The film’s end brings hope by merely giving the opposite spin to this sad insight: yes, our world is composed just of layers of 'fantasy-as-reality, and reality-as-fantasy, a mess of whims, and desires', there is no Archimedean point which eludes the deceitful layers of fake realities. However, this very fact opens up a new space of freedom – the freedom to intervene and rewrite fictions that dominate us. Since our world is composed just of layers of 'fantasy-as-reality, and reality-as-fantasy, a mess of whims, and desires', this means that the Matrix is also a mess: the paranoiac version is wrong, there is no hidden agent (Architect or Analyst) who controls it all and secretly pulls the strings. The lesson is that 'we should learn to fully embrace the power of the stories that we spin for ourselves, whether they be video games or complex narratives about our own pasts... – we might rewrite everything. We can make of fear and desire as we wish; we can alter and shape the people who we love, and we dream of.' The movie thus ends with a rather boring version of the postmodern notion that there is no ultimate 'real reality', just an interplay of the multitude of digital fictions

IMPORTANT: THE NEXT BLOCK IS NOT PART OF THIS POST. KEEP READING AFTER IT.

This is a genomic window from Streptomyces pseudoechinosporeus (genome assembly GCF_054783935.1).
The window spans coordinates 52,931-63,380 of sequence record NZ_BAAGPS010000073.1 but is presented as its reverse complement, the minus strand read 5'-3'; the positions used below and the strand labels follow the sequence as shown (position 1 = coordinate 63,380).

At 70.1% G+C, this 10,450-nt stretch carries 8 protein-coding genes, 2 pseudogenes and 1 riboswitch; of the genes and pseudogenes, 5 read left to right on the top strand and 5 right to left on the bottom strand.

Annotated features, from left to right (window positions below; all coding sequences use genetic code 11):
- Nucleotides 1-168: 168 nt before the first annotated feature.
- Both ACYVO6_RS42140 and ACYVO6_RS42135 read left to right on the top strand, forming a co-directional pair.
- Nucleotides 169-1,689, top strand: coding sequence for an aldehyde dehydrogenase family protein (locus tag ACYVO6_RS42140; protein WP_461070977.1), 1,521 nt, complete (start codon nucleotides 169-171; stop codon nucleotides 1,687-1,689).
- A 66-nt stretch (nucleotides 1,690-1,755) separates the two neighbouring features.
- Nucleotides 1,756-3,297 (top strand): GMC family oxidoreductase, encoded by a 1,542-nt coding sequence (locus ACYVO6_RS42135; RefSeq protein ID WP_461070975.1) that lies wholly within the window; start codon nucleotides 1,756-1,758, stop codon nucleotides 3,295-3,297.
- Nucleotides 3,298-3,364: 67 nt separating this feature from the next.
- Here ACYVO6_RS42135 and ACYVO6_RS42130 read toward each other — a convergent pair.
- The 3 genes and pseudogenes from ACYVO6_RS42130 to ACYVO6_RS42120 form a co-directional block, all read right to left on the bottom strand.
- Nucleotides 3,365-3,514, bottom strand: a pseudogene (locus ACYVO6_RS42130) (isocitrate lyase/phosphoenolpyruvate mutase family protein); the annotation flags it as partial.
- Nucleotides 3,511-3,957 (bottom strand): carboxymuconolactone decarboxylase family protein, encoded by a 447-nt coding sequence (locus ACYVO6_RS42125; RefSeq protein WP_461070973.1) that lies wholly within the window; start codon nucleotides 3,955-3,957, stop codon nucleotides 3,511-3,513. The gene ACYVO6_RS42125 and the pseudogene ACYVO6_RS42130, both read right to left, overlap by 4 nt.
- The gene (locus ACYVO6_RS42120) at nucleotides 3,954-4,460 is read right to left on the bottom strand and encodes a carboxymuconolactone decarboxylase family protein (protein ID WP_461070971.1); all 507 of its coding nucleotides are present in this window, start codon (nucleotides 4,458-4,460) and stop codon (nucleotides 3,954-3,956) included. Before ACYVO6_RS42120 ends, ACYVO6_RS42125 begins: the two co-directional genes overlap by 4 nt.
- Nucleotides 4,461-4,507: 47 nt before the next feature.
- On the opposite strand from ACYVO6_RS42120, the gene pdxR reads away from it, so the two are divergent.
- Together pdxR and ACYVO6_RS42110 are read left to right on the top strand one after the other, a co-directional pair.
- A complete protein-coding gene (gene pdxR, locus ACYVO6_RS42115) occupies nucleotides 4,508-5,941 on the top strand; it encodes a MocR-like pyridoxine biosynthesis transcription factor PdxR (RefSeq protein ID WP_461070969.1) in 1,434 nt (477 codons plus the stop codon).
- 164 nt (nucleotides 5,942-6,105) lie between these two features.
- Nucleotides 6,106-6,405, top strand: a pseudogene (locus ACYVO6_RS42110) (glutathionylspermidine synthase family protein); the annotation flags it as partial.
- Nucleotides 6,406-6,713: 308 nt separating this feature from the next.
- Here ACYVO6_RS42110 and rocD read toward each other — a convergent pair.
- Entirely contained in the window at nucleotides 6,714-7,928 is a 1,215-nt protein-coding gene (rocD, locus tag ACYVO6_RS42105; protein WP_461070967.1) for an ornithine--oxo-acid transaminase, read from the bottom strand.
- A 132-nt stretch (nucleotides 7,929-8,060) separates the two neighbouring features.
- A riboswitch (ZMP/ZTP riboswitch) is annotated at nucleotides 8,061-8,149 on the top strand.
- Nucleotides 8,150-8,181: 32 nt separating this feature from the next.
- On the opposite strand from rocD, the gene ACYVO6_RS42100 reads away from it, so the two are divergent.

Every reader has for sure noticed that, in my description of the movie, I heavily rely on a multitude of reviews which I extensively quote. The reason is now clear: in spite of its occasional brilliance, the film is ultimately not worth seeing – which is why I also wrote this review without seeing it.
the Analyst ... realizes that just stealing enjoyment from humans is not productive enough, we (the Matrix) should also manipulate the experience of humans that serve as batteries so that they will experience more enjoyment. Victims themselves have to enjoy: the more humans enjoy, the more surplus-enjoyment can be drawn from them"
Jonathan Groff might be a hell of an actor, but as I've never seen Hamilton, he just seemed like a generic white dude to me. He didn't even capture the cadence of a techbro or a slimy media executive, but just an empty suit. If this film really was to be a refutation of the Elon-Ivanka Twitter exchange, might I suggest the casting of Sharlto Copley to make the subtext overt? He needs to be in more sci-fi movies again.
Come to think of it, Sharlto would've done a wicked Smith.